An exceptionally attractive example of Braun & Hogenberg's views of Mexico City and Cusco, among the earliest printed views of any American city. Published in Bruan and Hogenberg's monumental city atlas, Civitates Orbis Terrarum, these are the only two American views to be included.
The Mexico City view shows it on the still undrained Lake Tenochtitlan, connected by many walkways to the mainland. In the background, European-style shrubbery gives way to high mountains.
In contrast to the Mexican view, Cuzco is presented as an orderly city with a great palace at the outside. Each view includes indigenous scenes at the front of the image.
Georg Braun wrote the following commentary on Mexico City, translated here:
Mexico, or Tenochtitlan, is a rich and important city in New Spain in the Mexican provinces, lying in a saltwater lake. There are many heathen temples here, which their priests live in; the most important amongst them is a temple whose quite incredible magnificence is described in detail by Hernan Cortés. They make their heathen images out of flour and human blood, and every day sacrifice a large number of human hearts to them, which they cut out of the living bodies. A magnificent palace belonging to the most powerful lord, Moctezuma, also stands here.
A translation of his commentary on Cusco follows:
The capital of Peru in the south of the New World is Cusco, a city so large, powerful, and beautiful that it can easily rank alongside the most important cities in Spain and France [...] The streets are generally very straight with numerous crossroads and a stream flows down most streets. The city is particularly embellished by a wonderful palace that lies on a steep hill and has no comparison in Europe.
Georg Braun and Frans Hogenberg began the process of creating a comprehensive atlas of the cities of the world in 1572. Their book, Civitates Orbis Terrarum, was originally intended as a companion to Abraham Ortelius's Theatrum Orbis Terrarum, the first true atlas.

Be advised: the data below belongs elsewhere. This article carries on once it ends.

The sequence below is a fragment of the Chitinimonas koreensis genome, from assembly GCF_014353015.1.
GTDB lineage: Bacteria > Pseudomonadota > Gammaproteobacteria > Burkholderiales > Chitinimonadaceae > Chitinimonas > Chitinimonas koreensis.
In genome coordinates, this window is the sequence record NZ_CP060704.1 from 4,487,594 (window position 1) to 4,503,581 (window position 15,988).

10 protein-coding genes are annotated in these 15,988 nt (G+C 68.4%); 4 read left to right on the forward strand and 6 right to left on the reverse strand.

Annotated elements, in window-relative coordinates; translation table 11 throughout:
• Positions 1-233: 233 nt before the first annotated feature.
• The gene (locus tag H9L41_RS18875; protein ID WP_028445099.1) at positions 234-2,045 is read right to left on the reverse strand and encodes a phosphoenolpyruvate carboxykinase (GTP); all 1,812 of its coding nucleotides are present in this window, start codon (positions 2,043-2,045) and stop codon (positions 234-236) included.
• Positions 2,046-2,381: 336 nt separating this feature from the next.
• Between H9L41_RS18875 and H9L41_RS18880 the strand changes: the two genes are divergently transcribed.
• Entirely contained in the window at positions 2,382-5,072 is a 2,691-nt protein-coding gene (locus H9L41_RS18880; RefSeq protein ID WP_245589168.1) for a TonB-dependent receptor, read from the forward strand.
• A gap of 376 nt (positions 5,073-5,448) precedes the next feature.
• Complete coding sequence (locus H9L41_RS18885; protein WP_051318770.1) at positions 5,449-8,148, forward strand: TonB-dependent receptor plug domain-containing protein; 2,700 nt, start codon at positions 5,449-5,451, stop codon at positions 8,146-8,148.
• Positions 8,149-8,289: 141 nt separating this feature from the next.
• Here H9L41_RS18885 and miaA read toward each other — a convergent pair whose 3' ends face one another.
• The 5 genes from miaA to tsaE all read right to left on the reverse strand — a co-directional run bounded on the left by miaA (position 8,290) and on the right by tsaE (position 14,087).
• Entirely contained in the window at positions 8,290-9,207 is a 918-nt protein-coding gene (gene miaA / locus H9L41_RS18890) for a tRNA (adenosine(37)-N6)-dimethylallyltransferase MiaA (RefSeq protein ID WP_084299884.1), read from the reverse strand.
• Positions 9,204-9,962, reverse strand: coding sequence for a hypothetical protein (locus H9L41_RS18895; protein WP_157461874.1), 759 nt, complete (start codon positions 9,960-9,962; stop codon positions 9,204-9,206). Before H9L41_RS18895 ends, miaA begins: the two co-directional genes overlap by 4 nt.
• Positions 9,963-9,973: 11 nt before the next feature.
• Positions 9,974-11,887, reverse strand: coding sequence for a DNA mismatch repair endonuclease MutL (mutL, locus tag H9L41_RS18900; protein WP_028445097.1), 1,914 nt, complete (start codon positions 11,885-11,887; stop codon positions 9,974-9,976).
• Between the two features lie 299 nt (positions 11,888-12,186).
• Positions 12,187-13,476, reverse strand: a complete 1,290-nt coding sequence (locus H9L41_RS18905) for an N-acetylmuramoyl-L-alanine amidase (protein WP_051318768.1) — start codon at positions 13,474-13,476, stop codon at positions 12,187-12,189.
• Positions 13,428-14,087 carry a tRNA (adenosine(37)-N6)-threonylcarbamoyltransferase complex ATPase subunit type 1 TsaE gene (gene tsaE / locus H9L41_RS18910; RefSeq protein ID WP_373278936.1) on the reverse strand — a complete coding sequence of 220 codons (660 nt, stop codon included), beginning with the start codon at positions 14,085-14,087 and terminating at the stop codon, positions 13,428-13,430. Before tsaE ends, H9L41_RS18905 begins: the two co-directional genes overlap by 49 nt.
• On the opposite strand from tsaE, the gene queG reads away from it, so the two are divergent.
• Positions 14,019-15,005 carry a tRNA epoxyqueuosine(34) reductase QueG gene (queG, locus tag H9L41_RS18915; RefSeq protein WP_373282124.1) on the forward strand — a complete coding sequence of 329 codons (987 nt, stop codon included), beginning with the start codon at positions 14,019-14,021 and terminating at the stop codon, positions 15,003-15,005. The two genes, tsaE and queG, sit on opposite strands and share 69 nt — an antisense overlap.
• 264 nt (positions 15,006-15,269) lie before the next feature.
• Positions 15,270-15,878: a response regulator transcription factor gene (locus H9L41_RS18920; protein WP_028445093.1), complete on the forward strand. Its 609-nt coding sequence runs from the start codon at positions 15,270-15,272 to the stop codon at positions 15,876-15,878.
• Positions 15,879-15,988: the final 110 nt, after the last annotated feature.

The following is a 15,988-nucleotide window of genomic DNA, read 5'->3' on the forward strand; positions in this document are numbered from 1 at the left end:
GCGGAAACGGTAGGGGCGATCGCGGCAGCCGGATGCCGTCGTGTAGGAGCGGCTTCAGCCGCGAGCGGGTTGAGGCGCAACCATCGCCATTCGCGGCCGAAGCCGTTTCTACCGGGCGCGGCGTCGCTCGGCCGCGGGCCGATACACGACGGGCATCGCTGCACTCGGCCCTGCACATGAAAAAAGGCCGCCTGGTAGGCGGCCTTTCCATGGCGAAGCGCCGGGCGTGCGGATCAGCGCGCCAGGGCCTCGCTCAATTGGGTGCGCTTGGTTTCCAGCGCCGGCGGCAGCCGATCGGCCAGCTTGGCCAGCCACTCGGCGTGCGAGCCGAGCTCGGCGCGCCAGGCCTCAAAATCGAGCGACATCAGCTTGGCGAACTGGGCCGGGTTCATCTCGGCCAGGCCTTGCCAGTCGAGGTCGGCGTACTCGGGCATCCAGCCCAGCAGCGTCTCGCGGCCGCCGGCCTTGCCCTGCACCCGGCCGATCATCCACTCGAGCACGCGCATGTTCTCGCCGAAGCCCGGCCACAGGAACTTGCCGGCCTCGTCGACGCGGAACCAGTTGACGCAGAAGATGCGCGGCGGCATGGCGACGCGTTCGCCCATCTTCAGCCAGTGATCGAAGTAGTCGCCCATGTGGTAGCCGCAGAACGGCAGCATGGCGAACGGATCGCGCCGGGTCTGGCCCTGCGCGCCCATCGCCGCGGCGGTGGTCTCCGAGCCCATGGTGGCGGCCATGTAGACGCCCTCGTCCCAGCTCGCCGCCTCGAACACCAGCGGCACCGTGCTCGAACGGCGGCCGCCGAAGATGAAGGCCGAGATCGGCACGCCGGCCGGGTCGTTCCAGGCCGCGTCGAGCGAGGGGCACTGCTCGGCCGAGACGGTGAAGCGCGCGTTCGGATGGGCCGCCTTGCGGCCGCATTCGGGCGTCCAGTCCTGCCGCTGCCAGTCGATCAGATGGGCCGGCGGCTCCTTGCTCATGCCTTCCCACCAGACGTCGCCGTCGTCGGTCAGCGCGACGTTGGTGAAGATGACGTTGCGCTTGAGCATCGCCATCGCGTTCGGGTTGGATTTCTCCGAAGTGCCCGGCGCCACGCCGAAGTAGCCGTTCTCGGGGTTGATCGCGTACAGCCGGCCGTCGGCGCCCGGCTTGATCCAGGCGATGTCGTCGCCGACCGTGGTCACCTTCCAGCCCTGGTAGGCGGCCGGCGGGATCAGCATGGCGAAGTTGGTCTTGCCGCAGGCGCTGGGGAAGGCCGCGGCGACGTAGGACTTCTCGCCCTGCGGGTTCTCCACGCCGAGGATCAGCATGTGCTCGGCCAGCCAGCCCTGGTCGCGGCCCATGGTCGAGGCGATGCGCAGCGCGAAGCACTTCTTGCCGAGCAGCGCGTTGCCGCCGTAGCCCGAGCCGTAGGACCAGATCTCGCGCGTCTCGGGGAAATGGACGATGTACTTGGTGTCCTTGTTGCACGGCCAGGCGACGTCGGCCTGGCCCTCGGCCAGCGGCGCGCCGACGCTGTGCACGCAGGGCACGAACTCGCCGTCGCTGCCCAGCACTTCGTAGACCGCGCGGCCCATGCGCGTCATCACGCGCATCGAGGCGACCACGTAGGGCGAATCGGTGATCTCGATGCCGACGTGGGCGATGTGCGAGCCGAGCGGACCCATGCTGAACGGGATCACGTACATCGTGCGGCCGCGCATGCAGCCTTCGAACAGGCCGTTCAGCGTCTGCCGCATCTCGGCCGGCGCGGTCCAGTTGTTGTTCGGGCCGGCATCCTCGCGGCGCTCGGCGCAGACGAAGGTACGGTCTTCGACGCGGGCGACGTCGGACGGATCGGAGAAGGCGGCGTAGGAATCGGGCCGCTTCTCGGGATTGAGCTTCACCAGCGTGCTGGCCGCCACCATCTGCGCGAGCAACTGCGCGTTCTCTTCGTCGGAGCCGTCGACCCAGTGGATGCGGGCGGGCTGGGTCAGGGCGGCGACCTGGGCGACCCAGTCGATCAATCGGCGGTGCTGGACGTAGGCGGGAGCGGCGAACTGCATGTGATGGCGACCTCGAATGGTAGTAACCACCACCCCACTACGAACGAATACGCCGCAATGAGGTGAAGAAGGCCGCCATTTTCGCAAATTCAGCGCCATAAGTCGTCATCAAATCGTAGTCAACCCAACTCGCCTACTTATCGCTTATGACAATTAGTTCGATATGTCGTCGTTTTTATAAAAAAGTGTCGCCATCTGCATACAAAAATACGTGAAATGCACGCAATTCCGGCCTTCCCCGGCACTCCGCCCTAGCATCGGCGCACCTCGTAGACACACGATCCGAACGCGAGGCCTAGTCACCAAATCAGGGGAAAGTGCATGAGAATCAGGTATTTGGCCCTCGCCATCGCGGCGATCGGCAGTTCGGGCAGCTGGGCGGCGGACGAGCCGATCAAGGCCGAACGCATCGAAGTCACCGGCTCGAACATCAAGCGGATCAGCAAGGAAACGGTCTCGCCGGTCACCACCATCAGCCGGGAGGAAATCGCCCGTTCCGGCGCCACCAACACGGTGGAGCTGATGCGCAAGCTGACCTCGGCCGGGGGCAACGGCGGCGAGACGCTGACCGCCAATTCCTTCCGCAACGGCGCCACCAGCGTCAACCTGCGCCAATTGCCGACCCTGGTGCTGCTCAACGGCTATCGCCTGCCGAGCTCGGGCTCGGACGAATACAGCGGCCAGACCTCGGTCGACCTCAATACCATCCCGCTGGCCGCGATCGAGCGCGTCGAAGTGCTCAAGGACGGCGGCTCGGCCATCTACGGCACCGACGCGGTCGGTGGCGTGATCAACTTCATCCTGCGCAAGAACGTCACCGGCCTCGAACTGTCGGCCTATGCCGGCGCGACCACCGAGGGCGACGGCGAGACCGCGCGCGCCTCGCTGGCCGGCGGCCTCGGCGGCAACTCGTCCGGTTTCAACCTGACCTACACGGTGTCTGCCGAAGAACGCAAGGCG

The great atlas was edited by Georg Braun, with Franz Hogenberg engraving many of the views. When the project was finished, the series would contain over 546 views (sometimes with multiple views on a single plate).
Civitates Orbis Terrarum includes the work of over 100 artists and topographers, perhaps most notable among them was the superlative talent of Joris Hoefnagel (1542-1600). He provided original drawings of Spanish and Italian towns, as well as reworking and improving the town drawings of other artists. After Joris's death, his son Jakob continued the project.
The Civitates provides an incredibly comprehensive view of urban life in the late 16th century. Many of the views in these volumes are the earliest of their respective towns -- either absolutely, or they are predated only by impossible rarities, as in the case of London. Cities portrayed range from the great capitals of Europe, Asia, Africa, and the Americas to small Swiss hamlets and other tiny villages. As such, this singular and indispensable source for understanding the early modern world.
The work was published in six volumes, each of which contained approximately sixty plates. The subject matter of each plate varied widely, it could provide a single view of a city, two views of the same city, or views of up to nine different cities. The range of designs is extensive, and it is interesting to compare the variety between views of the same city by two different authors.
Georg Braun (1541-1622) was born and died in Cologne. His primary vocation was as Catholic cleric; he spent thirty-seven years as canon and dean at the church St. Maria ad Gradus, in Cologne. Braun was the chief editor of the Civitates orbis terrarum, the greatest book of town views ever published. His job entailed hiring artists, acquiring source material for the maps and views, and writing the text. In this role, he was assisted by Abraham Ortelius. Braun lived into his 80s, and he was the only member of the original team to witness the publication of the sixth volume in 1617.
Frans Hogenberg (ca. 1540-ca. 1590) was a Flemish and German engraver and mapmaker who also painted. He was born in Mechelen, south of Antwerp, the son of wood engraver and etcher Nicolas Hogenberg. Together with his father, brother (Remigius), uncle, and cousins, Frans was one member of a prominent artistic family in the Netherlands.
During the 1550s, Frans worked in Antwerp with the famous mapmaker Abraham Ortelius. There, he engraved the maps for Ortelius’ groundbreaking first atlas, published in Antwerp in 1570, along with Johannes van Deotecum and Ambrosius and Ferdinand Arsenius. It is suspected he engraved the title page as well. Later, Ortelius supported Hogenberg with information for a different project, the Civitates orbis terrarium (edited by Georg Braun, engraved by Hogenberg, published in six volumes, Cologne, 1572-1617). Hogenberg engraved the majority of the work’s 546 prospects and views.
It is possible that Frans spent some time in England while fleeing from religious persecution, but he was living and working in Cologne by 1580. That is the city where he died around 1590. In addition to his maps, he is known for his historical allegories and portraits. His brother, Remigius, also went on to some fame as an engraver, and he died around the same time as his brother.